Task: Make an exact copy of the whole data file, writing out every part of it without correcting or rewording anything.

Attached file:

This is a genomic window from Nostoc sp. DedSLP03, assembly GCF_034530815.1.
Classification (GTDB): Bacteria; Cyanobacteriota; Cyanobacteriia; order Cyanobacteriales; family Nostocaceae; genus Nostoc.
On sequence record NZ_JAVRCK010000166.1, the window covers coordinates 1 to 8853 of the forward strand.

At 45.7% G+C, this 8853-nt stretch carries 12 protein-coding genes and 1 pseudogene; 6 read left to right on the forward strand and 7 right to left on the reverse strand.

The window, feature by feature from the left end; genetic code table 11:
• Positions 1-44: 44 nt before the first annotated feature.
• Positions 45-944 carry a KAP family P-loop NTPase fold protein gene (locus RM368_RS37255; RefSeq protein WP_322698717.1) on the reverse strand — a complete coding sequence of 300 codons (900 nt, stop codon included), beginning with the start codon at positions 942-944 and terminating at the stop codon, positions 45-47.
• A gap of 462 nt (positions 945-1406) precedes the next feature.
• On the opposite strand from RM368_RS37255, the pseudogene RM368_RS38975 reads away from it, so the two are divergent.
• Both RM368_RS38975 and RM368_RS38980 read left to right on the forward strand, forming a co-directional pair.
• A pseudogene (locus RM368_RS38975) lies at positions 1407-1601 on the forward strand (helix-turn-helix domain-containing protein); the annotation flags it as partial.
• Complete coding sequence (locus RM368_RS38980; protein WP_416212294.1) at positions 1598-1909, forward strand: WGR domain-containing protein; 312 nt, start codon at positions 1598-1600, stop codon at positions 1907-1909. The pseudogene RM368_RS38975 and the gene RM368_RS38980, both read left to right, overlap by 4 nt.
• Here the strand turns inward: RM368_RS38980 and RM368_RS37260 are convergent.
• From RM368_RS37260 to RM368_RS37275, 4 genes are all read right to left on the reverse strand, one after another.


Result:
This is a genomic window from Nostoc sp. DedSLP03, assembly GCF_034530815.1.
Classification (GTDB): Bacteria; Cyanobacteriota; Cyanobacteriia; order Cyanobacteriales; family Nostocaceae; genus Nostoc.
On sequence record NZ_JAVRCK010000166.1, the window covers coordinates 1 to 8853 of the forward strand.

At 45.7% G+C, this 8853-nt stretch carries 12 protein-coding genes and 1 pseudogene; 6 read left to right on the forward strand and 7 right to left on the reverse strand.

The window, feature by feature from the left end; genetic code table 11:
• Positions 1-44: 44 nt before the first annotated feature.
• Positions 45-944 carry a KAP family P-loop NTPase fold protein gene (locus RM368_RS37255; RefSeq protein WP_322698717.1) on the reverse strand — a complete coding sequence of 300 codons (900 nt, stop codon included), beginning with the start codon at positions 942-944 and terminating at the stop codon, positions 45-47.
• A gap of 462 nt (positions 945-1406) precedes the next feature.
• On the opposite strand from RM368_RS37255, the pseudogene RM368_RS38975 reads away from it, so the two are divergent.
• Both RM368_RS38975 and RM368_RS38980 read left to right on the forward strand, forming a co-directional pair.
• A pseudogene (locus RM368_RS38975) lies at positions 1407-1601 on the forward strand (helix-turn-helix domain-containing protein); the annotation flags it as partial.
• Complete coding sequence (locus RM368_RS38980; protein WP_416212294.1) at positions 1598-1909, forward strand: WGR domain-containing protein; 312 nt, start codon at positions 1598-1600, stop codon at positions 1907-1909. The pseudogene RM368_RS38975 and the gene RM368_RS38980, both read left to right, overlap by 4 nt.
• Here the strand turns inward: RM368_RS38980 and RM368_RS37260 are convergent.
• From RM368_RS37260 to RM368_RS37275, 4 genes are all read right to left on the reverse strand, one after another.